Monday, September 12, 2016

#CultOfCompliance: Off-Duty Chicago Cop Beats Disabled Teen for Trespassing

A lawsuit alleges the following (courtesy of the Chicago Tribune):
[Matthew] Jackson, a 21-year veteran of the force, became enraged after Nathaniel Taylor, 18, crossed onto his lawn on his way home from school, according to the lawsuit, which was filed Friday. Jackson beat the boy with his fists and shoved his service revolver into Taylor's mouth, causing multiple lacerations, according to the suit.
Taylor, who has an IQ of 44, was treated at Mount Sinai Hospital and then sent to Cook County Jail on charges of assaulting a police officer and resisting arrest, the lawsuit alleged. He spent a week behind bars before being placed on electronic monitoring, an experience that caused severe emotional trauma, according to the suit.
Note - Taylor, not Jackson, went to jail as a result of this. Taylor was charged with felonies when Jackson, according to the lawsuit, constructed an elaborate fight scene to justify his use of force.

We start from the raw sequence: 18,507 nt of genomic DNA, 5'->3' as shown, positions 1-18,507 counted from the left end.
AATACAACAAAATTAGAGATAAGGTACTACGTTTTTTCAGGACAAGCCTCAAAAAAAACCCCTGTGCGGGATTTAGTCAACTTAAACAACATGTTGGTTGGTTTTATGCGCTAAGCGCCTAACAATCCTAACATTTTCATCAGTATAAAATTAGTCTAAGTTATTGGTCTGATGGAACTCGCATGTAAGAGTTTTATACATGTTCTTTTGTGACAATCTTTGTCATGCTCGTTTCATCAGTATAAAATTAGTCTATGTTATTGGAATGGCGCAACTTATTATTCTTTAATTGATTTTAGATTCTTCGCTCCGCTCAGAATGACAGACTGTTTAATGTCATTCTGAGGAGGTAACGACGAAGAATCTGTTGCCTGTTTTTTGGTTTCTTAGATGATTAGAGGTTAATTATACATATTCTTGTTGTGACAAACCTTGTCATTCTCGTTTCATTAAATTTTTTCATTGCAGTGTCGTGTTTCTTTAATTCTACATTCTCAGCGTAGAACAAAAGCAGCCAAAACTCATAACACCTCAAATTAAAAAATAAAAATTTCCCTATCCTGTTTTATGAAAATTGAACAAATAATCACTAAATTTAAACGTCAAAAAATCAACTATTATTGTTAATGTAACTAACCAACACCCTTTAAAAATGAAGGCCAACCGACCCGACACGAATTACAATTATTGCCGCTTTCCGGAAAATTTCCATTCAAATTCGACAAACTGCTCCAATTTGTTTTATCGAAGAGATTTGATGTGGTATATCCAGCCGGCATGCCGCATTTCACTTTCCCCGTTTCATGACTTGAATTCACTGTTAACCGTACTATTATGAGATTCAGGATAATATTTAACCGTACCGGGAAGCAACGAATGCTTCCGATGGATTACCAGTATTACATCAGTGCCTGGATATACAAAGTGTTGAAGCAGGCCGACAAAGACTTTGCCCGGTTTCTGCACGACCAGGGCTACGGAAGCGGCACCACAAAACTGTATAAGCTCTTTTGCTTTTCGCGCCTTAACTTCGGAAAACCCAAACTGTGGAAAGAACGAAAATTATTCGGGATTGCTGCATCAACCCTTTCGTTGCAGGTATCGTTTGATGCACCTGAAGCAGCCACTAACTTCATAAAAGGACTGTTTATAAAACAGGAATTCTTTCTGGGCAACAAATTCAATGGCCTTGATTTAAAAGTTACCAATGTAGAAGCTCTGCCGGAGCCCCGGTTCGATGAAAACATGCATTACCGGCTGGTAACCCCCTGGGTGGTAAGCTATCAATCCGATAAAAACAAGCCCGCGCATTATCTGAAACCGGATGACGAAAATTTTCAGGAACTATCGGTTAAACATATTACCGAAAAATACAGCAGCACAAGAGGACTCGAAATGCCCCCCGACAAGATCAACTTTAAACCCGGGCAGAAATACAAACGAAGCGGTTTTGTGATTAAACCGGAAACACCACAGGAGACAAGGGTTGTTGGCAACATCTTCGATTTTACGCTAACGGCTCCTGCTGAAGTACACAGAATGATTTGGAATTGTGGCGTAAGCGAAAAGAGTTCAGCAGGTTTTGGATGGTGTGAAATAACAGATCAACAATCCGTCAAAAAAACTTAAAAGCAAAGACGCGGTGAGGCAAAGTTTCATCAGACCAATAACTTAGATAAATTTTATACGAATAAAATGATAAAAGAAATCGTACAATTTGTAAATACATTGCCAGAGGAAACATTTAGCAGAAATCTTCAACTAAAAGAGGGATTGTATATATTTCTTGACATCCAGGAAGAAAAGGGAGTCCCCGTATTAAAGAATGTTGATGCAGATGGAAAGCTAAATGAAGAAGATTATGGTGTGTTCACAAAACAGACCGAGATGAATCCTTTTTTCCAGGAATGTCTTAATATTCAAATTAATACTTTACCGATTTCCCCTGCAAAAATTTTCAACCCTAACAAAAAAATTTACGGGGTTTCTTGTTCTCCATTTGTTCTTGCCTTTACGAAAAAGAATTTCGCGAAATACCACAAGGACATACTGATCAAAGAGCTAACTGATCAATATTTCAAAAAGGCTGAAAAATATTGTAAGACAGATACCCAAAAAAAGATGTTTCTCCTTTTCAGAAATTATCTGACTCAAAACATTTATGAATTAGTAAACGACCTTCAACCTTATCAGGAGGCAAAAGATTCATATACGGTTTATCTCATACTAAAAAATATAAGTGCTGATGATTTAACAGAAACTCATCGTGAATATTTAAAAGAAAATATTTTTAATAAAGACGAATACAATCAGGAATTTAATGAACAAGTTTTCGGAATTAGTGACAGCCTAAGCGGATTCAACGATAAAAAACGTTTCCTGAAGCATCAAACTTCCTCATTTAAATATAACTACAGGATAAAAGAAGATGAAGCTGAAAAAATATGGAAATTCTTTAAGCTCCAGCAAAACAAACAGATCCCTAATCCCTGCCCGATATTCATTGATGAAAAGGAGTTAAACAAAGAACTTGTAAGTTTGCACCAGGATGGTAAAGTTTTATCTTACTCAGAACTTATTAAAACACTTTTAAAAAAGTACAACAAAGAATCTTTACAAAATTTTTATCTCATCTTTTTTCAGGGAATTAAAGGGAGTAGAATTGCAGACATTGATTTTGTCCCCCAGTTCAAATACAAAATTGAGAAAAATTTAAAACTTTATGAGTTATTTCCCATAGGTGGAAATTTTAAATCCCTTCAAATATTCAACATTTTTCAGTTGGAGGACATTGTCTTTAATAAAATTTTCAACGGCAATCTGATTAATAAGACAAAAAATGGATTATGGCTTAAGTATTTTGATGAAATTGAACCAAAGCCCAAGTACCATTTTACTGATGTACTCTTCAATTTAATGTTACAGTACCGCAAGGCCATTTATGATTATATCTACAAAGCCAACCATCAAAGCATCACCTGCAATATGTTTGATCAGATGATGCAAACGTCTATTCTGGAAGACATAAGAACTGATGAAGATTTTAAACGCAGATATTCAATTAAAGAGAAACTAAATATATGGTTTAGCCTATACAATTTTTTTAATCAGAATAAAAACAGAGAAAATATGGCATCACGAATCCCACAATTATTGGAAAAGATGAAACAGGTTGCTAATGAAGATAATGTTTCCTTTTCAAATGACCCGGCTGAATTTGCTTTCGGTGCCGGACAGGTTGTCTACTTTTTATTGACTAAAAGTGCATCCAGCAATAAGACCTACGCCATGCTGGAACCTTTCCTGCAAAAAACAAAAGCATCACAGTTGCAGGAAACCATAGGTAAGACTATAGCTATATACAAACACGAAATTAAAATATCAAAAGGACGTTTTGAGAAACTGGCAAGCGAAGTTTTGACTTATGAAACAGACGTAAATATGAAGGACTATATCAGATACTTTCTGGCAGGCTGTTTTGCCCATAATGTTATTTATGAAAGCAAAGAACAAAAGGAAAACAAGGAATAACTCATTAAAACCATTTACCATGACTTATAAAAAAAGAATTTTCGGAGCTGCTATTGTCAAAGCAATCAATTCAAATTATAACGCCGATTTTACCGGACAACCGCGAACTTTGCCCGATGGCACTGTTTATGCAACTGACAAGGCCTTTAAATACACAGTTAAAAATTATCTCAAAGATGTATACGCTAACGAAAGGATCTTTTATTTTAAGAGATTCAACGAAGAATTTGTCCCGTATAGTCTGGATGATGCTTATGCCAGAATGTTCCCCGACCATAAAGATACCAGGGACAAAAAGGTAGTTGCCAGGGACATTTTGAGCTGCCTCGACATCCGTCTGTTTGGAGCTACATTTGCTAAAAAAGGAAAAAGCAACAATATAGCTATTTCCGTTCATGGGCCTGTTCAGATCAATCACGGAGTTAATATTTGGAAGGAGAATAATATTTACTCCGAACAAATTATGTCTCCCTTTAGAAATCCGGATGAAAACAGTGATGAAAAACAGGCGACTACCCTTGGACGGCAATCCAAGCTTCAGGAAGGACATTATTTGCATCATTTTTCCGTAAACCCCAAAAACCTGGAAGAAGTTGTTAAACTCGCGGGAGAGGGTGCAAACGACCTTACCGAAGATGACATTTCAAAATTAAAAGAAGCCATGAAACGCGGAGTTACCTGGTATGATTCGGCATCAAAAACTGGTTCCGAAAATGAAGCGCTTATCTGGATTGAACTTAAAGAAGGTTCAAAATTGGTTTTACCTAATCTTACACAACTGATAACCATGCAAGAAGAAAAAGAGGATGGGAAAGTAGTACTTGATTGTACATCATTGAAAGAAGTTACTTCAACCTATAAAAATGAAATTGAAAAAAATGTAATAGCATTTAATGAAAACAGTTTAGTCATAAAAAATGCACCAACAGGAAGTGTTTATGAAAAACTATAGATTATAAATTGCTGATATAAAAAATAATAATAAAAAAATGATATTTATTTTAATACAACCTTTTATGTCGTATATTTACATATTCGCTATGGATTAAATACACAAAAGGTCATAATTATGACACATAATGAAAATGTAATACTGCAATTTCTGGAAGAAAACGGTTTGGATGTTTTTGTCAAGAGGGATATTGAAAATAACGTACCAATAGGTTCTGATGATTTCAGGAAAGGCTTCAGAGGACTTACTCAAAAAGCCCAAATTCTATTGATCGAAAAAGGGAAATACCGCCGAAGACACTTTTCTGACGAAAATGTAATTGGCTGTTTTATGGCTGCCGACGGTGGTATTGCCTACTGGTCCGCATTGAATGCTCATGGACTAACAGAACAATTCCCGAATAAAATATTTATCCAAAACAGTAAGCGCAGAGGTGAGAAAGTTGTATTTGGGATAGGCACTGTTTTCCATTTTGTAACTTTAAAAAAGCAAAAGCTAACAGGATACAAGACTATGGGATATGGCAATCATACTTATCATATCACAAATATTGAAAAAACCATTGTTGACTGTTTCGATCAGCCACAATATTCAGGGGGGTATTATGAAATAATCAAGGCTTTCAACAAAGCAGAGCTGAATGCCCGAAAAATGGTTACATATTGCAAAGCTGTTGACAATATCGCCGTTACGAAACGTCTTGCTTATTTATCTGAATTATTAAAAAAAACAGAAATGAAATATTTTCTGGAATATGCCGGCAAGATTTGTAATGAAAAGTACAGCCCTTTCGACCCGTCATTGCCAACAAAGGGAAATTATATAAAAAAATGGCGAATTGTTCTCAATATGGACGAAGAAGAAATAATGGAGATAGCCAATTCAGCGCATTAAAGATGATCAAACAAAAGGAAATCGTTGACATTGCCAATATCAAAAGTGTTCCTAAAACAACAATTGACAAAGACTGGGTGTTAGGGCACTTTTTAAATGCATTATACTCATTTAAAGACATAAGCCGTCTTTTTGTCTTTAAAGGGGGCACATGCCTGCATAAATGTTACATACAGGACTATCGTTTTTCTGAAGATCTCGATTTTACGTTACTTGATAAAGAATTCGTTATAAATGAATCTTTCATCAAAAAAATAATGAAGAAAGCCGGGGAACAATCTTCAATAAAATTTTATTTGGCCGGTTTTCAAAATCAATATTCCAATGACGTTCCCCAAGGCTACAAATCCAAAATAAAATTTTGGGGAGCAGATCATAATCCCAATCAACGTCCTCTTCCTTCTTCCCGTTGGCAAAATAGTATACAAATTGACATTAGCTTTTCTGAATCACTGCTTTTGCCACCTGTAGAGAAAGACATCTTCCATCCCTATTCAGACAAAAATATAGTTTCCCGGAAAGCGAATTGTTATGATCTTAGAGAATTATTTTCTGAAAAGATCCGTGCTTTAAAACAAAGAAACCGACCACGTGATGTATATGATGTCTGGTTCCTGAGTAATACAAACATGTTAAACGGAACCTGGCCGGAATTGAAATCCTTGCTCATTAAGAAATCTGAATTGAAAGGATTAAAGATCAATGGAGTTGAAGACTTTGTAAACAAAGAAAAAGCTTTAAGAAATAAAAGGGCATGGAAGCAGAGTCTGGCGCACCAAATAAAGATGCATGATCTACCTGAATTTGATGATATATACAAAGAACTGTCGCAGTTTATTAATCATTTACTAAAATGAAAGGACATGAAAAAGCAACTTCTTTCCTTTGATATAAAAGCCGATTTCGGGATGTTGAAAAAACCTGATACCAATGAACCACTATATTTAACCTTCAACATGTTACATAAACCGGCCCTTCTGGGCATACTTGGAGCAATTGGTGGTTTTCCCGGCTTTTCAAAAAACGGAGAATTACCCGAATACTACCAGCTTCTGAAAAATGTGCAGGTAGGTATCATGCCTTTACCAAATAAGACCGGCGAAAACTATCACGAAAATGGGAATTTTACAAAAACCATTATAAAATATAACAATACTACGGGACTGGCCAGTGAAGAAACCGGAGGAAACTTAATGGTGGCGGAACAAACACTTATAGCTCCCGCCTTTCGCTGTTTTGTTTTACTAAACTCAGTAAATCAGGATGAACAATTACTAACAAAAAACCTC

According to the report, Taylor tried to flee, but Jackson caught up to him and a "struggle ensued," during which Taylor tried to grab Jackson's gun from the holster. As they wrestled for control of the gun, the weapon "made contact with (Taylor's) face and mouth area," the report stated.
Jackson also said he repeatedly yelled, "Chicago police! Stop resisting!" but Taylor continued to fight, according to the report. The officer was treated at a nearby hospital for minor scrapes.
"He went for my gun" and "Stop resisting" are, of course, real things that happen. They - and the word "erratic"- are also used as key phrases to conceal unlawful or merely improper escalation in the use of force. Parsing the differences among justified, unjustified but legal, and illegal, is the big challenge for reformers, since the officers all use the same language in their descriptions of events (as they are trained to do).

Criminal charges may follow. I'll be following the case as it moves forward.

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